JCJC - Jeunes chercheuses et jeunes chercheurs

Modulation des décisions comportementales individuelles dans un contexte social – SEUILS

Submission summary

Individual decision processes have often been overlooked in insect societies. However, investigating the mechanisms underlying these processes allows understanding how individuals adjust to their environment and thereby adaptively satisfy their needs and the colony's. The theoretical framework of our project derives from response-threshold models describing individual decisions as 3-components processes: - Expression: What are the task-related signals' - Perception: What sensory and cognitive processes allow the evaluation of these signals' - Action: How is the decision reached' Each phase will be investigated in three contexts reflecting social complexity: social recognition, task allocation and worker reproductive decisions. We will unravel the role of internal and external factors on social insects' decisions in context. Social recognition, the first aspect, is based in insects on chemical signals. During encounters a phenotype-matching process allows comparison between perceived cues and an internal template acquired through an imprinting-like process and/or self-reference mechanisms. The actual behavioural response (rejection or not) depends on adaptive significance of the discrimination. Interestingly, adult social insects have also been proven able to learn an enemy-specific template from an alien colony, leading to a modified level of aggression. We aim at (1) characterising the template learning process in adults and (2) elucidating the decisions rules after stimulus assessment. We will assess the influence of bioamines and nutritional status (1) on template learning and (2) on the tolerance threshold value. Task allocation, the second social situation, is characterised by specialisation and behavioural flexibility which permit the workers to respond to colony needs. Among others, larvae may provide information on colony-level attributes and work demands, and adjust individual choices and task performances for both nursing and foraging. After identification of the larval signals, we will characterise the associated response threshold for each age-related task and analyse the effect of individual internal state on the response threshold. Worker reproductive decisions are the third aspect of decision processes studies. In most social insect species, the ability of workers to lay male eggs creates a potential conflict between all colony members for reproduction. The expression of this conflict depends on costs and benefits associated to the decision of reproducing or not. A new strategy has been discovered where workers parasitize conspecific colonies. We will investigate the influence of various factors on the choices available to workers. These choices are to work, to reproduce or to parasitize another colony. Experimental designs will be developed to allow detailed behavioural observations which will be aided by path analyses and behaviour recording software, as well as Radio Frequency identification (RFID) allowing large-scale individual monitoring. Signals will be analysed through gas chromatography. Extraction techniques will be developed to test biological activity of signals and to manipulate them, for example by creating fractions or mixed chemical signals to be used in bioassays. We will focus on the influence of two factors on individual decisions in our three social contexts: - Neuroendocrine factors (in particular biogenic amines) are known to influence various aspects of individual behaviour such as learning abilities and aggression. They also play a part in the regulation of task allocation, recognition processes and reproductive decisions. These factors will be quantified and manipulated at the individual and colony-level through injections, feeding and topical applications. - Nutritional factors play an important role as they influence colony health (resources and brood rearing) and individuals' physiology. They are directly linked with fitness and costs and benefits of the various behavioural responses. Their influence will be assessed by experimental manipulations of energetic resources both at colony and individual level. In conclusion, our project is at the crossroad of behavioural, cognitive and evolutionary sciences. We will focus on behavioural decision making in complex social contexts. Through an integrative approach of behaviour, we will bring new and much needed elements to understand the interplay between selective pressures and cognitive processes.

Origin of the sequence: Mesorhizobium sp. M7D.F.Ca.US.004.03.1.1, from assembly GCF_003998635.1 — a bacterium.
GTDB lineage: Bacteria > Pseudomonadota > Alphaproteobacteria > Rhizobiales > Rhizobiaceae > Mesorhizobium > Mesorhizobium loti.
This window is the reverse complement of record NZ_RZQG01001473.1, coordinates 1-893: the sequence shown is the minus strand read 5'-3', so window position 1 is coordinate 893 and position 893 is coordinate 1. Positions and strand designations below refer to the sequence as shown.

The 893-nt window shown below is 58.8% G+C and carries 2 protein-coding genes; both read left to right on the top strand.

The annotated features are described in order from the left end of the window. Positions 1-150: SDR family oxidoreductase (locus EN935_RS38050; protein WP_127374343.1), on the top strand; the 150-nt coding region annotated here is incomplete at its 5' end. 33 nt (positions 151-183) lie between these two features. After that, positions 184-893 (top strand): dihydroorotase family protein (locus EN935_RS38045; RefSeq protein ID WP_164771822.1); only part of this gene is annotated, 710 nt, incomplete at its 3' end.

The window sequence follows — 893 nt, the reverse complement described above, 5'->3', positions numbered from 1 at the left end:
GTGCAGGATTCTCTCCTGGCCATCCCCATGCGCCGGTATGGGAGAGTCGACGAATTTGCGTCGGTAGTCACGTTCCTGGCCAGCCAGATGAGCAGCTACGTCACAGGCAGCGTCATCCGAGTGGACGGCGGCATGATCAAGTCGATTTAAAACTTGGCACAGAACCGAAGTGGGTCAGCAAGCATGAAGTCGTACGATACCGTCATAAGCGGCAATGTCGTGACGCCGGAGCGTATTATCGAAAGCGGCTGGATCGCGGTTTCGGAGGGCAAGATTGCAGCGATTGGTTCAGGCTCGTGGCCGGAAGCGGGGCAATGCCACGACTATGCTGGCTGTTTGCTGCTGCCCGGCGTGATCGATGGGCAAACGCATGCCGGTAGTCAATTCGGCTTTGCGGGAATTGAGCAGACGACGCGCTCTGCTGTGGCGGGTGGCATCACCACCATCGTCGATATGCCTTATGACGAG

Project coordination

The author of this summary is the project coordinator, who is responsible for the content of this summary. The ANR declines any responsibility as for its contents.


Help of the ANR 0 euros
Beginning and duration of the scientific project: - 0 Months

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